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CREATE TABLE (U-SQL): Creating a Table with Schema

Michael Rys|Last Updated: 5/15/2018
4 Contributors

U-SQL allows a managed table to be created by specifying a schema. The table will have to have a clustered index specified in order to be able to contain data and the table will be partitioned.


All managed U-SQL tables are currently clustered tables where the cluster information is specified with a clustered index. In particular, other types of tables such as heaps and column store tables are not supported.

When creating a managed U-SQL table with a schema, a table schema has to be provided that contains at least one table column definition.

Create_Managed_Table_With_Schema_Statement :=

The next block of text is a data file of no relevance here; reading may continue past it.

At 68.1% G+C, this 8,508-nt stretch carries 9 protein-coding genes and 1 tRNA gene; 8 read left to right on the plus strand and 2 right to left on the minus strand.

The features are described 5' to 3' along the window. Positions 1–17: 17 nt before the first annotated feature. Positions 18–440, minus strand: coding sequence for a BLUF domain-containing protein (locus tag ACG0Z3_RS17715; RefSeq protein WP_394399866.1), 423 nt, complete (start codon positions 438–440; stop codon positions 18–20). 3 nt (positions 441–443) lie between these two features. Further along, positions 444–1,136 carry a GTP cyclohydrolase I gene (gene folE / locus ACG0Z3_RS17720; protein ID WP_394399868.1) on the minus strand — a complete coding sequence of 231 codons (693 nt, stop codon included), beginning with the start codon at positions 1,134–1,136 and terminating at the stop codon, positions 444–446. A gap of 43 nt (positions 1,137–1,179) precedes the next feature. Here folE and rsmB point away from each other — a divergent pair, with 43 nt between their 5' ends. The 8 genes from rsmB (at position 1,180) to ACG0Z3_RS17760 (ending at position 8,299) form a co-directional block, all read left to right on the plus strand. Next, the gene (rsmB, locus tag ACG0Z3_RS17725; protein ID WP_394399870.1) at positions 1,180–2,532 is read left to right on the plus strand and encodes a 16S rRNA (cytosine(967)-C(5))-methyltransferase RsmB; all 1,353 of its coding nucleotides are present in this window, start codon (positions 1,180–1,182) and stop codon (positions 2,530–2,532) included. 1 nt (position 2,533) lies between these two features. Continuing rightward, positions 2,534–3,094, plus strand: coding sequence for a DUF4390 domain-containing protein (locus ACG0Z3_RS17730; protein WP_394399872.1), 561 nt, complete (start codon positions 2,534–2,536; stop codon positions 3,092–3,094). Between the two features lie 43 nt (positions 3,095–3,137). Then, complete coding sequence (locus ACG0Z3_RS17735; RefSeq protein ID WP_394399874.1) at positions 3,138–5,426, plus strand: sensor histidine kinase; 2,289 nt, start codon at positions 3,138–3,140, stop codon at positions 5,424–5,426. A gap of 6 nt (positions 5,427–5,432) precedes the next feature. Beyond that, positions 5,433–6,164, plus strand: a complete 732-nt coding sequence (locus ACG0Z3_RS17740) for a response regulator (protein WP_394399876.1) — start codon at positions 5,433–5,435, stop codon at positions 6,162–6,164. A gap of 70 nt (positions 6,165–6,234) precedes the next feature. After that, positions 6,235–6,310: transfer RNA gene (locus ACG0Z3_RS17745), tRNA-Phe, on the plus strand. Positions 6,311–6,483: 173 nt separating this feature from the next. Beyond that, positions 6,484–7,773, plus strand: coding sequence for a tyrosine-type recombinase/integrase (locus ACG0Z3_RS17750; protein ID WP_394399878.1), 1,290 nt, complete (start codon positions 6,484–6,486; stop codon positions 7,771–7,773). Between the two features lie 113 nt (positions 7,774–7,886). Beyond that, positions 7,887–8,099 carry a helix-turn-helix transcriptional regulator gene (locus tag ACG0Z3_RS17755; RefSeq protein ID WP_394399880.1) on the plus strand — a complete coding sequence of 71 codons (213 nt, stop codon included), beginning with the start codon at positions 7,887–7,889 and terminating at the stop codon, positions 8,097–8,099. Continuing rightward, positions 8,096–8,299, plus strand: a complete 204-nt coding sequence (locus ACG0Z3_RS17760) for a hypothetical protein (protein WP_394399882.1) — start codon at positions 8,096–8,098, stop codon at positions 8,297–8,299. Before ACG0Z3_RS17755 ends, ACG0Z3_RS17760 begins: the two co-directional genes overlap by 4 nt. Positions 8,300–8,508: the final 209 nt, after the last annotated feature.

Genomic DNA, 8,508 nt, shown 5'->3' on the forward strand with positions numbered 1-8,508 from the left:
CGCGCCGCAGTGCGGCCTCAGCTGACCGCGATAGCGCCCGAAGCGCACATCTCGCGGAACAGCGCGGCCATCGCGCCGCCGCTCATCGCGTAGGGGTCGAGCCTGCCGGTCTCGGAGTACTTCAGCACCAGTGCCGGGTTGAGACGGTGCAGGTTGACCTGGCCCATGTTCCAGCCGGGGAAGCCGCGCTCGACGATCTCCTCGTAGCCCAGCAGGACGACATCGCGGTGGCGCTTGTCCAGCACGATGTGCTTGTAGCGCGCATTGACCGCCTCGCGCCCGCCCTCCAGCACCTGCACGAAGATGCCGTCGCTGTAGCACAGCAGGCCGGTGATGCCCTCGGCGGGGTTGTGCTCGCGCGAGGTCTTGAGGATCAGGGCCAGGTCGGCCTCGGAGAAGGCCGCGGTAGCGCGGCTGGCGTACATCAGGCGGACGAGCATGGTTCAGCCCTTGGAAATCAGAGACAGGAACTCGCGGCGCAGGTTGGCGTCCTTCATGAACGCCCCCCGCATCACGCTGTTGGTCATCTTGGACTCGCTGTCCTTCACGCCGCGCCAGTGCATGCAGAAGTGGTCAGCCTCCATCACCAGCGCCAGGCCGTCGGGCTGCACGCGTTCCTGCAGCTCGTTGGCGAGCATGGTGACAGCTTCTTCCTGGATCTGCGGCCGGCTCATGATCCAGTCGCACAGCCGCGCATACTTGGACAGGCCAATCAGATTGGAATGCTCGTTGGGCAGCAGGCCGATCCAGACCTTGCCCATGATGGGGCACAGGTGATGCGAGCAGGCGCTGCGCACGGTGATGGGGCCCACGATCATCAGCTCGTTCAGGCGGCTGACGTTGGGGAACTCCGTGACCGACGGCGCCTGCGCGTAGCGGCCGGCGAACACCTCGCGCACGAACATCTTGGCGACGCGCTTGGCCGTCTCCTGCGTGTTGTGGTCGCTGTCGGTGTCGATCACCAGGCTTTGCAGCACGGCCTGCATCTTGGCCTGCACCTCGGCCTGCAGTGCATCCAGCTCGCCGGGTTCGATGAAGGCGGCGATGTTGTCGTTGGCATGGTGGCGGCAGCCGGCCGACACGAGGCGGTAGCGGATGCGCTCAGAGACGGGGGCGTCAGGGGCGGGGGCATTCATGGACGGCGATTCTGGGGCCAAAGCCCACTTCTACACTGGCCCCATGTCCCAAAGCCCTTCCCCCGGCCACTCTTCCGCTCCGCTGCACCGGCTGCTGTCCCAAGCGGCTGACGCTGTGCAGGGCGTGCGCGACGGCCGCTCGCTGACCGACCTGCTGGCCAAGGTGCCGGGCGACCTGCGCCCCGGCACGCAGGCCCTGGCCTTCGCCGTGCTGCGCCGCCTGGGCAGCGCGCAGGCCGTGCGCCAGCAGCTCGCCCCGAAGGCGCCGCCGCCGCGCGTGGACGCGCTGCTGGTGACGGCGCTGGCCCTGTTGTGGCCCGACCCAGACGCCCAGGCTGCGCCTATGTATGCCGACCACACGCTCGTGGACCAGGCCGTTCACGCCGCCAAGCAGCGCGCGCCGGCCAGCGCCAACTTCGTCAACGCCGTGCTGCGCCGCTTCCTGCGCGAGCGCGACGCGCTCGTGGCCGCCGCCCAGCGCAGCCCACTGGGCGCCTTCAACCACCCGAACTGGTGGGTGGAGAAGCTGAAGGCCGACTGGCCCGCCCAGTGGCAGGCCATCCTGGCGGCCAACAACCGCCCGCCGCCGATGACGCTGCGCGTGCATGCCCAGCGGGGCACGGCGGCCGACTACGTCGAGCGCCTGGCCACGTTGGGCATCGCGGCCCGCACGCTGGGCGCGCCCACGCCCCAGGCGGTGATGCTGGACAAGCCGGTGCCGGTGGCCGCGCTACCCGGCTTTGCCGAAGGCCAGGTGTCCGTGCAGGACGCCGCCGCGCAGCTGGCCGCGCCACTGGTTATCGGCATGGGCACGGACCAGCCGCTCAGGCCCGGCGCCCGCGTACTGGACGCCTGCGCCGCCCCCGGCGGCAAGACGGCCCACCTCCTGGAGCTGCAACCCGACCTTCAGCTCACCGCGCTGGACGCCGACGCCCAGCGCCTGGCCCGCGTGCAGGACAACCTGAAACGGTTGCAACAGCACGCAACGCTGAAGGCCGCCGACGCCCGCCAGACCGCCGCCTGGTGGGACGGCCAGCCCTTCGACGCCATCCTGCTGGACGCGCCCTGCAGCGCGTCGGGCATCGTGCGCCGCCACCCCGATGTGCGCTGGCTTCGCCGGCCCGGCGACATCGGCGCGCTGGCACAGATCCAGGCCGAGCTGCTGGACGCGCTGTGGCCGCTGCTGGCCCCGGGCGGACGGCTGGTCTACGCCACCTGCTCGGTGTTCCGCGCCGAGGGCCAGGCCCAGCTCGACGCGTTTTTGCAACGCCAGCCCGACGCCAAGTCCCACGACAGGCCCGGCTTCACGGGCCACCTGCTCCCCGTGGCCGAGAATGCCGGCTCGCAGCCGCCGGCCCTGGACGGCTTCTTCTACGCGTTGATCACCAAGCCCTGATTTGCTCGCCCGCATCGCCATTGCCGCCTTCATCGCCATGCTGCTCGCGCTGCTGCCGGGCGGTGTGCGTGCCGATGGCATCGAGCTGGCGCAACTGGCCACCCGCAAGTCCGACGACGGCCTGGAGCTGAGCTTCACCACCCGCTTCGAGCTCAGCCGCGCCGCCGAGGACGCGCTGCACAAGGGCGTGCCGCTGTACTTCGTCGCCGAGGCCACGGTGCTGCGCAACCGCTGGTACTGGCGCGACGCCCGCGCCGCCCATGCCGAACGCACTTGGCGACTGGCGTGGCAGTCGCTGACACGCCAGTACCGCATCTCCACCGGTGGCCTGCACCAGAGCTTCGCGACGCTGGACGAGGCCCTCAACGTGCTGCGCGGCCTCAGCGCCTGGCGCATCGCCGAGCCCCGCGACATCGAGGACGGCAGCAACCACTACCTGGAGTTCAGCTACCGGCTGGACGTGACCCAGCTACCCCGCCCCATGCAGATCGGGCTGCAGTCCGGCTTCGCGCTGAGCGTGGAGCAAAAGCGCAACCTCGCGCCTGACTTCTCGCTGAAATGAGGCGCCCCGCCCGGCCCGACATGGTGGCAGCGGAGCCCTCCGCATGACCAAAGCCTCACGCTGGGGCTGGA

'CREATE' 'TABLE' ['IF' 'NOT' 'EXISTS'] IdentifierTable_With_Schema.
Table_With_Schema := '(' { Column_Definition ',' } [ Table_IndexPartition_Specification ] { ',' Column_Definition } ')' | '(' { Column_Definition ',' } [ Table_Index ] { ',' Column_Definition } ')' Partition_Specification.

Semantics of Syntax Elements

  • Identifier
    Specifies the name of the schema. If the Identifier is a three-part identifier, the table will be created in the specified database and schema. If it is a two-part identifier, then the table will be created in the specified schema of the current database context. If the identifier is a simple identifier, then the table will be created in the current database and schema context.

    If a table or other object of the given name already exists in the specified database and schema context or the user has no permissions to create a table, an error is raised.